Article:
Last Chance to Buy: Renault 182 CUP

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Indy Lifestyle Online

When's it going?

Actually, the Renault 182 Cup disappeared from the price lists some time last year, and Renault stopped making it in 2005. Then there came the all-new 197, which is based on the newer Clio, so we are overdue the new Cup version, which will be lower, stiffer and more basic than ever before. But maybe the original 182 Cup was more than enough of a pint-sized performance car?

What's good about it?

The 182 wasn't a bus route; it was essentially the best hot hatchback to appear for a very long time indeed. The ultimate version was the slightly stripped-out Cup, and all the experts agreed that the 182 was a brilliant performance car for its cost of less than 20,000. Autocar declared it to be Britain's best budget performance car. The magazine tested the Clio Renaultsport 182 Cup against a line-up of the hottest of its hot-hatch rivals: the VW Golf GTi, Subaru Impreza WRX, Ford Fiesta ST, Mini Cooper S, Mazda MX-5 1.8i Sport, BMW 120d and Citroën C2 VTS.

Autocar said: "If the purpose of this test is simply to find the most fun car you can buy for under 20,000, then the Renault wins hands down, thank you and good night."

The magazine's judges also concluded: "Where it mattered, for raw driver thrills, the Renault blew us and its rivals away by such a clear margin that it was hard to believe it was also the third-cheapest car of the group."

Even better, the Trophy model (pictured) was built specifically for the UK and just 500 of these, finished in red with special alloys, were produced.

The Trophy 182 had the same 2.0-litre engine that was found in the more common Clio 182; it develops 182bhp and 147lb ft of torque, and gives the Clio Trophy a sub-seven-second 0-62mph time and a top speed of 140mph.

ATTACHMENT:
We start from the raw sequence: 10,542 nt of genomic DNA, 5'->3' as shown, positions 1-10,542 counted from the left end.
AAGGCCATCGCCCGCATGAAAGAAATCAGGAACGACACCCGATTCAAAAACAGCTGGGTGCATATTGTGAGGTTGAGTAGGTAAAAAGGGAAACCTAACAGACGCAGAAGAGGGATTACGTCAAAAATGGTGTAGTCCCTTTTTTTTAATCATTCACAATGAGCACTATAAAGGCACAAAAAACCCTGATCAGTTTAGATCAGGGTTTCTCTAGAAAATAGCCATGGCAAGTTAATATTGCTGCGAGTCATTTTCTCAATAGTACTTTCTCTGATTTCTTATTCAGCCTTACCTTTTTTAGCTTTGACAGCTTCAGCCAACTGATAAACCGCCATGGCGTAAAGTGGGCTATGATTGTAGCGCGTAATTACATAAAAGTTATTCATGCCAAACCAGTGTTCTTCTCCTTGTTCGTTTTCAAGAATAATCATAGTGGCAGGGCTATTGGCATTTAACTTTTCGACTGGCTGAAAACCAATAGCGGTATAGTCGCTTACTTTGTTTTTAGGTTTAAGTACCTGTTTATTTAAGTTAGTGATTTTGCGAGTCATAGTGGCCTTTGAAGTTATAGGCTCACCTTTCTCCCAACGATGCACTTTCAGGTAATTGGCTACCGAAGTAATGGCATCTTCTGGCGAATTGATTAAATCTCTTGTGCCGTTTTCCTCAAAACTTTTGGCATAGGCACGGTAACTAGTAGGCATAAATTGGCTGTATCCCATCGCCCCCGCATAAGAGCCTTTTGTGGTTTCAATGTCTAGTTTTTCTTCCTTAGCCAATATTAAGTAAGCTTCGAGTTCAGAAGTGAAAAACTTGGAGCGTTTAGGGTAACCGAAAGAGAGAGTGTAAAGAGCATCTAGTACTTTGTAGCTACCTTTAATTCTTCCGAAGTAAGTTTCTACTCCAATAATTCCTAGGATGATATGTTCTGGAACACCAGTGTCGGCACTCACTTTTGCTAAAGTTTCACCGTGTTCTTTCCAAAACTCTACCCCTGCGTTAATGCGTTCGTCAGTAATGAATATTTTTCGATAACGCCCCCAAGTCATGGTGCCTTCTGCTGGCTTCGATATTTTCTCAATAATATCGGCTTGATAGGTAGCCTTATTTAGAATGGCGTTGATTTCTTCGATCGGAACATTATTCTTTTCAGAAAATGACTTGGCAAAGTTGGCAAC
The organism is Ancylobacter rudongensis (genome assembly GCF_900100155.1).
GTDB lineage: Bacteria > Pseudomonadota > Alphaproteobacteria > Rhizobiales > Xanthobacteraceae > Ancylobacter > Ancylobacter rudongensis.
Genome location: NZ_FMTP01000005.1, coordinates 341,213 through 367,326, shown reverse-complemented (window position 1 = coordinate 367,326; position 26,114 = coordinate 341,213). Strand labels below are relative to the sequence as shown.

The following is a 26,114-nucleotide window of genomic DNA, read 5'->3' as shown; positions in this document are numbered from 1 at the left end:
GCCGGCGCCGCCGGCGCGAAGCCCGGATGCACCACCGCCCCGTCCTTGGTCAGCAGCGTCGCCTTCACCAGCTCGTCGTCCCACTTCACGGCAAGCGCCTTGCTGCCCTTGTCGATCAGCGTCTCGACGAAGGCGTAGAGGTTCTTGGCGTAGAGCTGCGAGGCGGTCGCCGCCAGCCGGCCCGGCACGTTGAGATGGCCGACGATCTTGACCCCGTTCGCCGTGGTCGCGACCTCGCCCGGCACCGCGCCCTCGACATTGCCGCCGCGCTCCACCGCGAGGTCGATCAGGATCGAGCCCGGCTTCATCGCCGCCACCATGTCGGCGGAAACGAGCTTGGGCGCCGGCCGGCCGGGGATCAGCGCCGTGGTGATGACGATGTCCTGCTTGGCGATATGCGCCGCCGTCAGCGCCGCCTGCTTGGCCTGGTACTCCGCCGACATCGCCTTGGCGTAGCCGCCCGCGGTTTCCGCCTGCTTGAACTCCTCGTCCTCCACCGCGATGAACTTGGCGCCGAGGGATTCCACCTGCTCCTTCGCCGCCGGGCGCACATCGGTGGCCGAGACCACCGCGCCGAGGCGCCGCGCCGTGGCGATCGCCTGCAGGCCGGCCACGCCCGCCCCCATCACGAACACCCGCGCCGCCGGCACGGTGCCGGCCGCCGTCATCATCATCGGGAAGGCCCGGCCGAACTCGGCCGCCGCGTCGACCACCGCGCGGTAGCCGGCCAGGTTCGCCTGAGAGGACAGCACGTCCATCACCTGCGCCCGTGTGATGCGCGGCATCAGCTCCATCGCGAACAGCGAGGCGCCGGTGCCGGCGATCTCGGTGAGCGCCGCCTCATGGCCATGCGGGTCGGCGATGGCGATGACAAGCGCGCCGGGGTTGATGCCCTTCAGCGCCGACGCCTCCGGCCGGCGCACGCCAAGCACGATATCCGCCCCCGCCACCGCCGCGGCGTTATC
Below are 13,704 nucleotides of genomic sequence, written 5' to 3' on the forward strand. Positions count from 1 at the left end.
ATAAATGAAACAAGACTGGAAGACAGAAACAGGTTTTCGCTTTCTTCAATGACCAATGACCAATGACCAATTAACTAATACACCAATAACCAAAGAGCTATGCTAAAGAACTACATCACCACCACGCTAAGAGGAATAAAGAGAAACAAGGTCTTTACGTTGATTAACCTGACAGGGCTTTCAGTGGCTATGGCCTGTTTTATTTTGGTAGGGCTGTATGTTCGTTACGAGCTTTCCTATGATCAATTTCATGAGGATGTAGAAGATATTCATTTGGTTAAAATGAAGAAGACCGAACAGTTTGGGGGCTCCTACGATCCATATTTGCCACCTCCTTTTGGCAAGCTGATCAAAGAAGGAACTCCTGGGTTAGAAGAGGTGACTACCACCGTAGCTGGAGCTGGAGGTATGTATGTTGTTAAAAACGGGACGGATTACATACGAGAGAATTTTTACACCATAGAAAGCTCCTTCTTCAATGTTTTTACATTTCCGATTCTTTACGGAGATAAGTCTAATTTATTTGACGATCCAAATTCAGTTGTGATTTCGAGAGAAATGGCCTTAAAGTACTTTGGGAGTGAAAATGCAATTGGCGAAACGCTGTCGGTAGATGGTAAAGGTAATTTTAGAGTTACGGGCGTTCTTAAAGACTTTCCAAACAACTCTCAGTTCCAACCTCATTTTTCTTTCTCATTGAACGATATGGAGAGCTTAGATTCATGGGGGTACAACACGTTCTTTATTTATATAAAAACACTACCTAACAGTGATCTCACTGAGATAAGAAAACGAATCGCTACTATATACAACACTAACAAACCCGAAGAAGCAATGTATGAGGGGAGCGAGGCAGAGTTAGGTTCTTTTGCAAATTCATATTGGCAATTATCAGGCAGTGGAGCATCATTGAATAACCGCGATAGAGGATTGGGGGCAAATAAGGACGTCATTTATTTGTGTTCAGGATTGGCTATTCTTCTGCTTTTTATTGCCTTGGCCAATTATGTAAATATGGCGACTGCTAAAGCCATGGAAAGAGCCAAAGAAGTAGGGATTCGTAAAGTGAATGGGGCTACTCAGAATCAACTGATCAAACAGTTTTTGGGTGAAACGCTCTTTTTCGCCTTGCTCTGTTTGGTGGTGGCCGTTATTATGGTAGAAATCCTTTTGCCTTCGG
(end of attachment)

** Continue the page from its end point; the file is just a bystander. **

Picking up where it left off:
And, compared with the regular 182, the Trophy gains Recaro sports seats, a unique paint-job and Trophy livery, as well as lightweight alloy wheels and a rear spoiler borrowed from the even more remarkable Clio V6.

What's bad about it?

The Clio is a focused driving machine that's sensational value for money, so it seems a little harsh to nitpick about its fairly minor shortcomings. First, the Clio's already poor driving position means that you may get backache. In the back, the legroom is less than brilliant, especially compared with many rival hatches. Group 16 insurance is hardly surprising, but 34.9mpg isn't bad when it comes to running costs. It is so obviously a Clio, though; inside, the plastics look fairly cheap and cheerless.

How much?

They are now fairly rare, and dealers sold their last examples some time ago. It is possible, though, to find the odd low-mileage example at a specialist; one 2006 182 Trophy was at a tempting 12,495, with just 4,100 miles on the clock, a Renault UK Warranty until 1 March 2009, and in immaculate condition throughout, with unmarked alloys and only two private owners. The car was sold as I was talking to the dealer. Otherwise, there was a 2005 model at a Renault dealer (Autoworld, 08717 118 506) with 11,392 miles at 9,500.

Any snags?

Nothing specific to the 182, although when buying used a service history is essential. Look out for accident damage. Suspension, brakes and electrics are the weakest areas of all Clios, while some owners aren't happy with poor service from some Renault dealers.


Launched: 2004
Engine size: 2.0-litre
Performance: (2.0 Cup) top speed 131mph, 0-60mph in 7.3 seconds
Economy: 34.9mpg
Safety: NCAP, 4 stars

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